Journal of Mechanics of Materials and Structures
Mathematical Sciences Publishers
About: Journal of Mechanics of Materials and Structures is an academic journal. The journal publishes majorly in the area(s): Finite element method & Buckling. It has an ISSN identifier of 2157-5428. Over the lifetime, 862 publications have been published receiving 11062 citations.
Topics: Finite element method, Buckling, Beam (structure), Materials science, Boundary value problem
Papers published on a yearly basis
TL;DR: In this paper, a method to couple the peridynamic theory and finite element analysis to take advantage of both methods is presented, where peridynamics is used in the regions where failure is expected and the remaining regions are modeled utilizing the finite element method.
Abstract: The finite element method is widely utilized for the numerical solution of structural problems. However, damage prediction using the finite element method can be very cumbersome because the derivatives of displacements are undefined at the discontinuities. In contrast, the peridynamic theory uses displacements rather than displacement derivatives in its formulation. Hence, peridynamic equations are valid everywhere, including discontinuities. Furthermore, the peridynamic theory does not require external criteria for crack initiation and propagation since material failure is invoked through the material response. However, the finite element method is numerically more efficient than the peridynamic theory. Hence, this study presents a method to couple the peridynamic theory and finite element analysis to take advantage of both methods. Peridynamics is used in the regions where failure is expected and the remaining regions are modeled utilizing the finite element method. Then, the present approach is demonstrated through a simple problem and predictions of the present approach are compared against both the peridynamic theory and finite element method. The damage simulation results for the present method are demonstrated by considering a plate with a circular cutout.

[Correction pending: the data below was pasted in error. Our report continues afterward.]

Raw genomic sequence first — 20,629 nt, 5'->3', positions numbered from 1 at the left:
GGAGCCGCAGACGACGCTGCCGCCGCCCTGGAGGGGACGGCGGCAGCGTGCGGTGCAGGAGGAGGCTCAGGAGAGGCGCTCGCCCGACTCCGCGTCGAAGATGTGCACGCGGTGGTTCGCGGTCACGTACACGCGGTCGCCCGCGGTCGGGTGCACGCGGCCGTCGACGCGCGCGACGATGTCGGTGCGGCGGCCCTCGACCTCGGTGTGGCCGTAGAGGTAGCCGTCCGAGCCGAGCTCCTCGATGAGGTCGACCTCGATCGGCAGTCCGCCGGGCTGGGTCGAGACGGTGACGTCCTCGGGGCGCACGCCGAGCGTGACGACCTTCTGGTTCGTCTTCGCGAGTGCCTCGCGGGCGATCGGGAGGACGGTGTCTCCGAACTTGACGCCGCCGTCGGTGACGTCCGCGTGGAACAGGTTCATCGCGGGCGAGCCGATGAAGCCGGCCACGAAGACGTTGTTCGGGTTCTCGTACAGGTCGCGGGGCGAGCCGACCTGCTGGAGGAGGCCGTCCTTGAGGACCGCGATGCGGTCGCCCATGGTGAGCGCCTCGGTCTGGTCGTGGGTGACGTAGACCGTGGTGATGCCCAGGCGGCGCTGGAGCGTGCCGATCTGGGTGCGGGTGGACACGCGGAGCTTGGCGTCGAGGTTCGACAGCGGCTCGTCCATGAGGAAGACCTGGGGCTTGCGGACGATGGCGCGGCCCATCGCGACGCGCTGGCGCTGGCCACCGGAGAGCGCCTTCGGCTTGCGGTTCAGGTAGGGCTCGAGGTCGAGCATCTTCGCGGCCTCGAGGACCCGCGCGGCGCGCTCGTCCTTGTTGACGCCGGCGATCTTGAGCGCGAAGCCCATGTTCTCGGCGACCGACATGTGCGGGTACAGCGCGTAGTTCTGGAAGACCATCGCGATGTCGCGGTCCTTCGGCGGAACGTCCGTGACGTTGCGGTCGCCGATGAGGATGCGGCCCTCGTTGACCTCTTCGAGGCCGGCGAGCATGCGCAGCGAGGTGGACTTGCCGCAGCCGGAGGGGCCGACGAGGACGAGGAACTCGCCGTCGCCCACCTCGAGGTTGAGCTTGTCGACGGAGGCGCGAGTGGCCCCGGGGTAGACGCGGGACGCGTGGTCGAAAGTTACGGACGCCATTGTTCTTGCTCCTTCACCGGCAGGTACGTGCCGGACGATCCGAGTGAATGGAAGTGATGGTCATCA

TL;DR: In this article, a refined zigzag theory is presented for laminated-composite and sandwich plates that includes the kinematics of first-order shear-deformation theory as its baseline.
Abstract: A refined zigzag theory is presented for laminated-composite and sandwich plates that includes the kinematics of first-order shear-deformation theory as its baseline. The theory is variationally consistent and is derived from the virtual work principle. Novel piecewise-linear zigzag functions that provide a more realistic representation of the deformation states of transverse-shear-flexible plates than other similar theories are used. The formulation does not enforce full continuity of the transverse shear stresses across the plate's thickness, yet is robust. Transverse-shear correction factors are not required to yield accurate results. The theory is devoid of the shortcomings inherent in the previous zigzag theories including shear-force inconsistency and difficulties in simulating clamped boundary conditions, which have greatly limited the accuracy of these theories. This new theory requires only C0-continuous kinematic approximations and is perfectly suited for developing computationally efficient finite elements. The theory should be useful for obtaining relatively efficient, accurate estimates of structural response needed to design high-performance load-bearing aerospace structures
TL;DR: In this paper, a peridynamic theory is used to predict how damage propagates in fiber-reinforced composite materials subjected to mechanical and thermal loading conditions. But the model is limited to composite materials.
Abstract: Damage growth in composites involves complex and progressive failure modes. Current computational tools are incapable of predicting failure in composite materials mainly due to their mathematical structure. However, peridynamic theory removes these obstacles by taking into account nonlocal interactions between material points. This study presents an application of peridynamic theory to predict how damage propagates in fiber-reinforced composite materials subjected to mechanical and thermal loading conditions.
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